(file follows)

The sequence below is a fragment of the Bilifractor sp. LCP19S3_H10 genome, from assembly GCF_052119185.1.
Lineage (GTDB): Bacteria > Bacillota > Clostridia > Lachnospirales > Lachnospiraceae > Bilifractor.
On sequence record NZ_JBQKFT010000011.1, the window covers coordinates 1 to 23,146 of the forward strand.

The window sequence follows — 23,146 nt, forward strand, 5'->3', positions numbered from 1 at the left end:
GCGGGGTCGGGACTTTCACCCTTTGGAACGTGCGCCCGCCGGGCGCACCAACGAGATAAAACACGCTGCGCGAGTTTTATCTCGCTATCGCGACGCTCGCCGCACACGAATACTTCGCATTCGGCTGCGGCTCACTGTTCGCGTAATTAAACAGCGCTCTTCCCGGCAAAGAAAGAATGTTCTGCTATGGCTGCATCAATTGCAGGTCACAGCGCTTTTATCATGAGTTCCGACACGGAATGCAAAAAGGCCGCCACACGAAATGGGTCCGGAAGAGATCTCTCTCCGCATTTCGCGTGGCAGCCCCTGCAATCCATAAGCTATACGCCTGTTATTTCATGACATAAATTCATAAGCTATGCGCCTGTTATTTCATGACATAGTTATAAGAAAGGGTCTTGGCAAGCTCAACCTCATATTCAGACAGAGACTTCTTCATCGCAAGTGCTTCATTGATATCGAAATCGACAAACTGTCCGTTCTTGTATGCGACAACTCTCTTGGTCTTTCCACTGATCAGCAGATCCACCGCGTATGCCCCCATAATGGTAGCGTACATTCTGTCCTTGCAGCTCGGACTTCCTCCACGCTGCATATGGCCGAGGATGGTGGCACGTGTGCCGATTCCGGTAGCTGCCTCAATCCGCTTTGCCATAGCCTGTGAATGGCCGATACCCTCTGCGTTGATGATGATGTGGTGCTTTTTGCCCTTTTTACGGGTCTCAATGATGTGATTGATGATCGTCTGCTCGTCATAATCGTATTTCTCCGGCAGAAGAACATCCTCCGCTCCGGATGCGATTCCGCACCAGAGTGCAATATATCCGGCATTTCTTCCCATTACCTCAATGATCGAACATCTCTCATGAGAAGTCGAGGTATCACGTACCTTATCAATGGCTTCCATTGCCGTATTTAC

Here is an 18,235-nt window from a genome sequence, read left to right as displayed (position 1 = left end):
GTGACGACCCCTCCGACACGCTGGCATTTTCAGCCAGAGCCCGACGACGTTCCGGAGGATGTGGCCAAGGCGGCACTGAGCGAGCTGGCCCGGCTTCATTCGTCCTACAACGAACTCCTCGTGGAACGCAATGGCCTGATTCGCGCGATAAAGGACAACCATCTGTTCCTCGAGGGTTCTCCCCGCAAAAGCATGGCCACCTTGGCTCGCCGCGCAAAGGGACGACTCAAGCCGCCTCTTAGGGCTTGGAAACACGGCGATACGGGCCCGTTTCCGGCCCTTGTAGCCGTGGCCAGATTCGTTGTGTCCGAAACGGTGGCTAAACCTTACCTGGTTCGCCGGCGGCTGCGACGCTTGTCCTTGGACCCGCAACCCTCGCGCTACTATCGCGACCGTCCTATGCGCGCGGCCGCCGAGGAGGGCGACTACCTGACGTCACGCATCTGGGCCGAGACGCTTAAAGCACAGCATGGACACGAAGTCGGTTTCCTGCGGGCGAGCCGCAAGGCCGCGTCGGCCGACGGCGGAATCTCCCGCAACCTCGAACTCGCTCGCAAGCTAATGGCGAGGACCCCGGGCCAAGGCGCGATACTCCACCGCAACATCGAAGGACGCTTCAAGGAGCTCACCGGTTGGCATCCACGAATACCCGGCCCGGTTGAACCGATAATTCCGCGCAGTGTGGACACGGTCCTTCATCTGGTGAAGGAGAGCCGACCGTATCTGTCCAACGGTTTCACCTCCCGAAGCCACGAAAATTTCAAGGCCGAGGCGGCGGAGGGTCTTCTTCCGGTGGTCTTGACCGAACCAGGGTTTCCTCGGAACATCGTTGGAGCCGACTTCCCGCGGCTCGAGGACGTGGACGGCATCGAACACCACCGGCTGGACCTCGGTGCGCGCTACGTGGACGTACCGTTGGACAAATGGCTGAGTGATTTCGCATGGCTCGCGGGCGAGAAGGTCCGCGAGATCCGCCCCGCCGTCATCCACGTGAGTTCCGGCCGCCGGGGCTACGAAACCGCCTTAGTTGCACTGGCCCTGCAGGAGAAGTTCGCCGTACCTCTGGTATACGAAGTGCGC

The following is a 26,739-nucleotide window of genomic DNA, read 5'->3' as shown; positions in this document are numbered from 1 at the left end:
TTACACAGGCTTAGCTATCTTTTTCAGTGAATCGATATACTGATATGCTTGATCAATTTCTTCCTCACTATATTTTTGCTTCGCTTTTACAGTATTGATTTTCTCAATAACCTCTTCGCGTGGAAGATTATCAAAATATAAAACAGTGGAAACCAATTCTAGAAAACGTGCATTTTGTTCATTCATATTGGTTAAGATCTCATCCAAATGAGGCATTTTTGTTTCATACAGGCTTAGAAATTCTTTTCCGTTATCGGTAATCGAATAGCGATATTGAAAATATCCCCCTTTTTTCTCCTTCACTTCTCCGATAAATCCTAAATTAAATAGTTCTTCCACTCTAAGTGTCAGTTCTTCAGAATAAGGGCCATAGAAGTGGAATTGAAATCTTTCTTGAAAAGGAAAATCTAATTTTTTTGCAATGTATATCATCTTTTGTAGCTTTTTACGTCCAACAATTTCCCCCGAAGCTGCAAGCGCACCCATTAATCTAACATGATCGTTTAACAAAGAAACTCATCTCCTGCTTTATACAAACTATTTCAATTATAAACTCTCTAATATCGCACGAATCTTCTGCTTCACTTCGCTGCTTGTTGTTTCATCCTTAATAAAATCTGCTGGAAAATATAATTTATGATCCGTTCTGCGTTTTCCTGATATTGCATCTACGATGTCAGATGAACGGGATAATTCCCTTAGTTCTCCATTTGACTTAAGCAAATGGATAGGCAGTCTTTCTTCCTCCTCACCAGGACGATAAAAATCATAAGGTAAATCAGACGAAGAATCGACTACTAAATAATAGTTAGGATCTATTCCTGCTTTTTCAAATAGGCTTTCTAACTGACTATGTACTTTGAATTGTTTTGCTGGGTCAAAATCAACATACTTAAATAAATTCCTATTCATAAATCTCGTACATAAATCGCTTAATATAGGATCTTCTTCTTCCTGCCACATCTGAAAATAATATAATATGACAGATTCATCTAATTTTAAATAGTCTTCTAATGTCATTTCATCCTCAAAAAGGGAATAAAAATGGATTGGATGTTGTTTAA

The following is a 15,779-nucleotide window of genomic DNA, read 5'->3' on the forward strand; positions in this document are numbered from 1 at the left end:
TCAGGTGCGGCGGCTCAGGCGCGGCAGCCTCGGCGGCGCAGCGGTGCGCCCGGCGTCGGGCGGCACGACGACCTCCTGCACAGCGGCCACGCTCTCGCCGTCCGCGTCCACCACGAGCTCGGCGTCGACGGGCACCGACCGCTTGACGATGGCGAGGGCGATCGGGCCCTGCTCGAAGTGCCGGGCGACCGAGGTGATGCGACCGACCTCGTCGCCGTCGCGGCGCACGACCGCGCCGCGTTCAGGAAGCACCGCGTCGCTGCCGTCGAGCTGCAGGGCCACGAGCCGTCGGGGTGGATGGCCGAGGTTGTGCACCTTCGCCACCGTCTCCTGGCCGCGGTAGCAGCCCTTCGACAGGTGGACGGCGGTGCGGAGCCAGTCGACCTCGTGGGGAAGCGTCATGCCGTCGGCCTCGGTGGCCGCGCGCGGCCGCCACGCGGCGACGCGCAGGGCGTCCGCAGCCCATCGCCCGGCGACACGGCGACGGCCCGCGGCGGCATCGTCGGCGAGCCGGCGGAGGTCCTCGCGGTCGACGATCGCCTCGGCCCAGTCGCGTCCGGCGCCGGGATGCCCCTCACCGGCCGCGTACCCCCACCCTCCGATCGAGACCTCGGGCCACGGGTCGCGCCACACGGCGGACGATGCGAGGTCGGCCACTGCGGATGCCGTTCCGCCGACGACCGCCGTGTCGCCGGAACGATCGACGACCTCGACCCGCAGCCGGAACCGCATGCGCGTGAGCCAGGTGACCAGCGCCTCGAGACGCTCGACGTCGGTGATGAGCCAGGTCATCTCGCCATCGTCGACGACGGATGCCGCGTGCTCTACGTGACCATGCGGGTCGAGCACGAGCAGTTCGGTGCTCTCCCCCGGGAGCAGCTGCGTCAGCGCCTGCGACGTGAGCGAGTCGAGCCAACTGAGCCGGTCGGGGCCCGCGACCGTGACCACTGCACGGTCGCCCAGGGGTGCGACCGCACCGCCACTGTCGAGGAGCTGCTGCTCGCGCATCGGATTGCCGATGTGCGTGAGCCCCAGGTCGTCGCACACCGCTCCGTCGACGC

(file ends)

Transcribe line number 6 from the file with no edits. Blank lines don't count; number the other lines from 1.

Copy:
Here is an 18,235-nt window from a genome sequence, read left to right as displayed (position 1 = left end):